Q) What are the most challenging aspects of taking photos of wedding jewelry?
A) I remember whilst studying in photography school I had several studio classes on how to photograph jewelry. One thing I had in class which I certainly don't have at a wedding is time. At school we would spend an entire afternoon manipulating lighting and composition to create a couple of photos. When it comes to photographing the rings on a wedding day I allow myself around 5 minutes to find nice light and an interesting way of presenting them. I always enjoy the challenge and now actually look forward to my 5 minutes of jewelry photography. I try and do something a little different for each and every wedding.
Q) Working in the 'city of love' you are obviously spoilt for choice when it comes to romantic locations. Do you have any personal favorites?
A) It's true I am spoilt being a photographer in Paris. One of favorite, my most romantic images was taken just recently during an elopement. The location was an old railway bridge with the Eiffel Tower in background. Very cliched. I did set the scene a little, had our driver park the Rolls just where I wanted it and moved the couple into position on the bridge. However the couple were so caught up in one another they just began dancing then the groom began lifting up his new bride. At that moment at old gentleman was crossing the bridge in the background. The scene was so romantic and so Paris.
Q) Being a professional photographer is pretty cool, what are the things you love about the most?
A) I have a couple of favorite things about being a photographer. Firstly I really love meeting the many people I get to work with each year. I'm invited into one of the most important days of their life. To document it. To meet their families. To really get to connect with the people within that short amount of time I spend with them. Its quite an honour. Also I love being able to see Paris through new eyes. My clients are constantly pointing out the beauty of the city. It stops me ever taking it for granted.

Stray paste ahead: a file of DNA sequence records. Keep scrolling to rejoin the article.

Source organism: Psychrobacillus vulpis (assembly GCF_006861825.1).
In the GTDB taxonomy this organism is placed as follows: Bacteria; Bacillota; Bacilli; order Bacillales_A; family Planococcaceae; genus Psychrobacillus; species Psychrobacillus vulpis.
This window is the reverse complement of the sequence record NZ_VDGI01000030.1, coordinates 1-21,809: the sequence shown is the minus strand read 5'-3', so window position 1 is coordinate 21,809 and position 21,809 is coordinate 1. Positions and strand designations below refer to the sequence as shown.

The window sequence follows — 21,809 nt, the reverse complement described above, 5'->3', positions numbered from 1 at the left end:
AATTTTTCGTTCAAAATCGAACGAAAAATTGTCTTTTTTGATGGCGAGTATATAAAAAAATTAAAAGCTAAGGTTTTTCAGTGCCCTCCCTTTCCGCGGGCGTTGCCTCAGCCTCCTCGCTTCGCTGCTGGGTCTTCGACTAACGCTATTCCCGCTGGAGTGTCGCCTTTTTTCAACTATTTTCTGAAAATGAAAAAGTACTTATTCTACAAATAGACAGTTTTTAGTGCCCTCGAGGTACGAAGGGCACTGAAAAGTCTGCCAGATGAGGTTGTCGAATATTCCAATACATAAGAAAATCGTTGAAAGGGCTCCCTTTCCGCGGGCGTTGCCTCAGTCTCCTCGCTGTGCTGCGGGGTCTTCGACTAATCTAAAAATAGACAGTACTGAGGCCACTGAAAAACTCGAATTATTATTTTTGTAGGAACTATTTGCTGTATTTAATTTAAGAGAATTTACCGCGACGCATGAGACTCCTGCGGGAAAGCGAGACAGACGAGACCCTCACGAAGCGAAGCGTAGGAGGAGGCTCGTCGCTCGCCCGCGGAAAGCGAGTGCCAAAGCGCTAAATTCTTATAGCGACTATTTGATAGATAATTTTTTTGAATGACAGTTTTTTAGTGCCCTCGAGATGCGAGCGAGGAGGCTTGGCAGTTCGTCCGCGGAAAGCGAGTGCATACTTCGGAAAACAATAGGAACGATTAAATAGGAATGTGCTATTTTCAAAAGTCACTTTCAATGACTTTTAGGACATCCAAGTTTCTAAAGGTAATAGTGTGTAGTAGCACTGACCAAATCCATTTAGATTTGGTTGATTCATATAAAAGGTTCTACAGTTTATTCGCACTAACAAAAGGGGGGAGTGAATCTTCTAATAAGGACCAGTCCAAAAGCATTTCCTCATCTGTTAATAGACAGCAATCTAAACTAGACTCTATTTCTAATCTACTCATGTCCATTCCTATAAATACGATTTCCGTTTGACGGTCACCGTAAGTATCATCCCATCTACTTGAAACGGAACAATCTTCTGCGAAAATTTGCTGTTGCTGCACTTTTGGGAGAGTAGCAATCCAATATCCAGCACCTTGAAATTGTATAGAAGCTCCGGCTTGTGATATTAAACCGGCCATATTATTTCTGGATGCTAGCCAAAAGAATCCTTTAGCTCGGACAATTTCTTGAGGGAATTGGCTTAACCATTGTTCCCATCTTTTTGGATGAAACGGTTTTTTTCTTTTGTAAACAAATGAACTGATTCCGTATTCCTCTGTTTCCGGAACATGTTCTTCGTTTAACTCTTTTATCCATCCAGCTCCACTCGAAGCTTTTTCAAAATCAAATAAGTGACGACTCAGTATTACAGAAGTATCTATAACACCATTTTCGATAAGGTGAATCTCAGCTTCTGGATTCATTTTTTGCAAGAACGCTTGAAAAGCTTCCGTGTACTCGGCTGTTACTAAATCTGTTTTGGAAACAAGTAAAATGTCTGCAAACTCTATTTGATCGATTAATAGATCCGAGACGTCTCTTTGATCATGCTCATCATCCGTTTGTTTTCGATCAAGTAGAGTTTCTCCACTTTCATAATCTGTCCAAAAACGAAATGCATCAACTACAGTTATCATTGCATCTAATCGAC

Q) How important is it to understand the personality of a bride and groom when taking photos of the big day?
A) I think understanding your clients is a big part of any business, particularly important when you're a photographer documenting the day of a bride and groom. Without sounding too sure of myself I believe one of my strengths is understanding people and helping put them at ease. I have a very laid back way of working. I've been in front of the camera on several occasions and understand entirely that it's not easy for everyone. Part of my job is to help make my clients feel comfortable enough so that together we can create the best images possible.
If you are considering a romantic breakaway in Paris, why not also get a professional to capture some of the most memorable moments? Ian Holmes can be contacted at the following: